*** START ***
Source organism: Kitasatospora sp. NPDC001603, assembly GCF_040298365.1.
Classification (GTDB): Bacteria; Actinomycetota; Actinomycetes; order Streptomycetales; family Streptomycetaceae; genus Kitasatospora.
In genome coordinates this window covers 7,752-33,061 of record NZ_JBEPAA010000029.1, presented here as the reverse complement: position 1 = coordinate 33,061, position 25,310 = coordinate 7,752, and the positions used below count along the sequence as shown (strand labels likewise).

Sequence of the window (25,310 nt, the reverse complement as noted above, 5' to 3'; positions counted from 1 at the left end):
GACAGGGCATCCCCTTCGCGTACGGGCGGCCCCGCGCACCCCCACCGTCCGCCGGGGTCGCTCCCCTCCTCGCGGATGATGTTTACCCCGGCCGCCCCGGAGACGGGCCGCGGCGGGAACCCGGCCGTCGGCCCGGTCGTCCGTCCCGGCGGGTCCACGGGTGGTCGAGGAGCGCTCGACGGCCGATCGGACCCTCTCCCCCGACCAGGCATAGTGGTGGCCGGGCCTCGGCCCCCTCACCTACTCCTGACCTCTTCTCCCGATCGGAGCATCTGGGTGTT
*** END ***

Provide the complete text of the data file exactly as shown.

Source organism: Kitasatospora sp. NPDC001603, assembly GCF_040298365.1.
Classification (GTDB): Bacteria; Actinomycetota; Actinomycetes; order Streptomycetales; family Streptomycetaceae; genus Kitasatospora.
In genome coordinates this window covers 7,752-33,061 of record NZ_JBEPAA010000029.1, presented here as the reverse complement: position 1 = coordinate 33,061, position 25,310 = coordinate 7,752, and the positions used below count along the sequence as shown (strand labels likewise).

Sequence of the window (25,310 nt, the reverse complement as noted above, 5' to 3'; positions counted from 1 at the left end):
GACAGGGCATCCCCTTCGCGTACGGGCGGCCCCGCGCACCCCCACCGTCCGCCGGGGTCGCTCCCCTCCTCGCGGATGATGTTTACCCCGGCCGCCCCGGAGACGGGCCGCGGCGGGAACCCGGCCGTCGGCCCGGTCGTCCGTCCCGGCGGGTCCACGGGTGGTCGAGGAGCGCTCGACGGCCGATCGGACCCTCTCCCCCGACCAGGCATAGTGGTGGCCGGGCCTCGGCCCCCTCACCTACTCCTGACCTCTTCTCCCGATCGGAGCATCTGGGTGTT